Revision: In one day, an elephant slurps down eighty gallons of water and grinds away one thousand pounds of vegetation.
You might have developed a tendency to use another rather dull and unimaginative form of passive voice, by starting sentences with “there is,” “there are,” “there were,” “it is,” or “it was.” Read each of the following examples of this kind of passive voice construction. In your head, think of a way to reword the sentence to make it more interesting by using an action verb. Then look at how each sentence can be revised using an action verb.
Original: There are thousands of butterflies in the Butterfly House.
Revision: Thousands of butterflies flitter around in the Butterfly House.
Original: There were four giraffes eating leaves from the trees.
Revision: Four giraffes ripped mouthfuls of leaves from the trees.
Even though the passive voice might include an action verb, the strength of the action verb is lessened by the structure of the sentence. Also, the passive voice tends to create unnecessary wordiness. Read the following sentences and think of a way to reword each using an action verb in active voice. Then study the suggested revision in each case.
Original: The zebras were fed by the zoo workers. (eight words)
Revision: The zoo workers fed the zebras. (six words)
Original: Water was spewed in the air by the elephant. (nine words)
Revision: The elephant spewed water in the air. (seven words)
Original: The home of the hippopotamus was cleaned up and made tidy by Hank the Hippo Man. (sixteen words)
Revision: Hank the Hippo Man cleaned up and tidied the hippopotamus’s home. (eleven words)
Once you completely understand the difference between active and passive voice, writing in active voice becomes easy. All you have to do is to make sure you always clearly say who or what did what. And if you notice you are using forms of the verb “to be” with your action verb, look closely at the reason. If you are writing in progressive tense (“Carrie is walking to my house”) or perfect progressive tense (“Melissa will have been married for four years by then”), you will need to use such helping verbs, even in active voice. (See Chapter 15 "Sentence Building", Section 15.2 "Choosing Appropriate Verb Tenses" for more information on progressive and perfect progressive tenses.)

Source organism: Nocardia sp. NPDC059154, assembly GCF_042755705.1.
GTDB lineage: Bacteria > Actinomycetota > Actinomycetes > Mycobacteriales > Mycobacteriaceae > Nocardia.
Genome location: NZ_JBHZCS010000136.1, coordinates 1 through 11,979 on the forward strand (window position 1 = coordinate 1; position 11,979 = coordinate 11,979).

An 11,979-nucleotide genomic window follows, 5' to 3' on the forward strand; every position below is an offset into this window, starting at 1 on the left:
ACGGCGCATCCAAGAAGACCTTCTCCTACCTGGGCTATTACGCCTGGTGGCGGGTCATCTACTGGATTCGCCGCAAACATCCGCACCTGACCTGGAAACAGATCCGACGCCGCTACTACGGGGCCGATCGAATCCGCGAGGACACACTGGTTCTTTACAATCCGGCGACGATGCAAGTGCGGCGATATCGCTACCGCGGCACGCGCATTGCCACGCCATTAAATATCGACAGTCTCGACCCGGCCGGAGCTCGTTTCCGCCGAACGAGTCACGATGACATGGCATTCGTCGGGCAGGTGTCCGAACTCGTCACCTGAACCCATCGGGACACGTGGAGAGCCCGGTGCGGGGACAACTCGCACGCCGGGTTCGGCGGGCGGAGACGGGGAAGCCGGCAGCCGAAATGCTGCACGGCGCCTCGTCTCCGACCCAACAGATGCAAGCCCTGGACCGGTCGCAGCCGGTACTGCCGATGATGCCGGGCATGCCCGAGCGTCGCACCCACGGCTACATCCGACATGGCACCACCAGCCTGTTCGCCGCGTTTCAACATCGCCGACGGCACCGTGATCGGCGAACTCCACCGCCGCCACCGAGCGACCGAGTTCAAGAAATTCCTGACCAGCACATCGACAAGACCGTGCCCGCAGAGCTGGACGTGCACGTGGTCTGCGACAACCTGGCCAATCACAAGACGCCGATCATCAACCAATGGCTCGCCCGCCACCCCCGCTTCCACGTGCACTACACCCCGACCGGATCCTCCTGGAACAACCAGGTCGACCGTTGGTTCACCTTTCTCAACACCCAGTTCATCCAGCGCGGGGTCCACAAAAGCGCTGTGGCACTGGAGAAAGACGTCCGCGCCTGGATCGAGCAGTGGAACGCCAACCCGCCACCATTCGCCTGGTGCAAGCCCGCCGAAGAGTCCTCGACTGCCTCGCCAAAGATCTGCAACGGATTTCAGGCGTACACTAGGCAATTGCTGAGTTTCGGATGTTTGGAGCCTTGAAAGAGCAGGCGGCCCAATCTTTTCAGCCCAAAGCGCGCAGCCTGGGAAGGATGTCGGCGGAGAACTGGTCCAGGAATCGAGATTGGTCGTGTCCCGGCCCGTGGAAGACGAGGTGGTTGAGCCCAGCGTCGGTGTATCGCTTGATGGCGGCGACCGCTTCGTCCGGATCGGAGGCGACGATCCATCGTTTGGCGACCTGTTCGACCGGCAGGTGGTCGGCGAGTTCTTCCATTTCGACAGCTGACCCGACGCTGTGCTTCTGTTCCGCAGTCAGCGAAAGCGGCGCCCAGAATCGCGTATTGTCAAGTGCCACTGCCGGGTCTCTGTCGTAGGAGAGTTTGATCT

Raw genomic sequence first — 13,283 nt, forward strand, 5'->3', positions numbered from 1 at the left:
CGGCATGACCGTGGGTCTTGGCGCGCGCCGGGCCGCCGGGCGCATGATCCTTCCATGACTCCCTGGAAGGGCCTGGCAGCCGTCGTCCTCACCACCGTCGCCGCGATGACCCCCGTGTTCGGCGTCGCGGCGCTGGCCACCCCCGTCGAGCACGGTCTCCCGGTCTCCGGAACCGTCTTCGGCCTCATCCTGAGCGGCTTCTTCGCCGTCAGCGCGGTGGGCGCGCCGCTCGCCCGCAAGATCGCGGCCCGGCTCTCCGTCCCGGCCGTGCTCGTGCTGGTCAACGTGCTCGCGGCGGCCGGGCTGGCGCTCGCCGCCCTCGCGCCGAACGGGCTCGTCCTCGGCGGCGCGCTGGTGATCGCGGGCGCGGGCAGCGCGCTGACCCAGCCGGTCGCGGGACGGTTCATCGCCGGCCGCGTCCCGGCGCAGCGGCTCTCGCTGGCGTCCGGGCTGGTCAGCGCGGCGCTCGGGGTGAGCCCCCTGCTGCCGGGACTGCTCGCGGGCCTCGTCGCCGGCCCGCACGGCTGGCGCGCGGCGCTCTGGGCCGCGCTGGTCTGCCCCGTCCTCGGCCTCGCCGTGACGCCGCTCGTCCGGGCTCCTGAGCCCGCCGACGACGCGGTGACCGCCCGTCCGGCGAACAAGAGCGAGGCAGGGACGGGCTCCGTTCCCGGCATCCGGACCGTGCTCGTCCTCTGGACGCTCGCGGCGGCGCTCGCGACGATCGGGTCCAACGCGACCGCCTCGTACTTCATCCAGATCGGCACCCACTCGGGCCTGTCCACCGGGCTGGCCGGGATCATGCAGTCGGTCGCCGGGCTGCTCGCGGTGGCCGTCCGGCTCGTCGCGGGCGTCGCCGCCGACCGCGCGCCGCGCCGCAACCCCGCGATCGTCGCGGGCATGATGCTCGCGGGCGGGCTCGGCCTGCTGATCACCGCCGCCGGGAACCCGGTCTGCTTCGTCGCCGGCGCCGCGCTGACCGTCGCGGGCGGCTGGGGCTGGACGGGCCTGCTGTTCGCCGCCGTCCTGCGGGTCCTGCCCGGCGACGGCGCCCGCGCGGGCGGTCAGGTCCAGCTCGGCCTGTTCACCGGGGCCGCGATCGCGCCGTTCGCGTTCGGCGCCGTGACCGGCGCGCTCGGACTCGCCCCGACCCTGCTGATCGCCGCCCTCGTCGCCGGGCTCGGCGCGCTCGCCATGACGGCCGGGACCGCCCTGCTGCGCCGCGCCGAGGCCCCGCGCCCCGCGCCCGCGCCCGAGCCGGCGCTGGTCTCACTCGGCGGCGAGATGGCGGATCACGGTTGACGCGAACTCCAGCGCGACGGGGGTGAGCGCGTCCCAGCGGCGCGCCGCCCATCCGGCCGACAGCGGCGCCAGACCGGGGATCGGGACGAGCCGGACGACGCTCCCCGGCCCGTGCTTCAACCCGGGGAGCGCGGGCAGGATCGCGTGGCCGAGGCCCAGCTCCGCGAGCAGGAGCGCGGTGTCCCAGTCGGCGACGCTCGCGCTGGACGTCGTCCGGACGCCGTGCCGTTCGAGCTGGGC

Sometimes passive voice actually is the best option. The point is to only use passive voice when you consciously decide to do so. Consider the following acceptable uses of passive voice.
When you don’t know who or what is responsible for the action:
Example: Our front door lock was picked.
Rationale: If you don’t know who picked the lock on your front door, you can’t say who did it. You could say a thief broke in, but that is an assumption. You could, theoretically, find out that the lock was picked by a family member who had forgotten to take a key.
When you want to hide the person or thing responsible for the action, such as in a story:
Example: The basement was filled with a mysterious scraping sound.
Rationale: If you are writing a story, you might logically introduce a phenomenon without revealing the person or thing that caused it.
When the person or thing that performed the action is not important:
Example: The park was flooded all week.
Rationale: Although you would obviously know that the rainwater flooded the park, it is not important to say so.
When you do not want to place credit, responsibility, or blame:
Example: A mistake was made in the investigation that resulted in the wrong person being on trial.
Rationale: Even if you think you know who is responsible for a problem, you might not want to expose the person.
When you want to maintain the impression of objectivity:
Example: It was noted that only first graders chose to eat the fruit.
Rationale: Research reports in certain academic disciplines attempt to remove the researcher from the results, to avoid saying, for example, “I noted that only first graders….”
When you want to avoid using a gendered construction and pluralizing is not an option (see Section 16.3 "Using Subordination and Coordination" for more on nonsexist language):
Example: If the password is forgotten by the user, a security question will be asked.
Rationale: This construction avoids the need for “his or her” (as in “the user forgets his or her password”).
Rewrite each of these sentences using an action verb in active voice: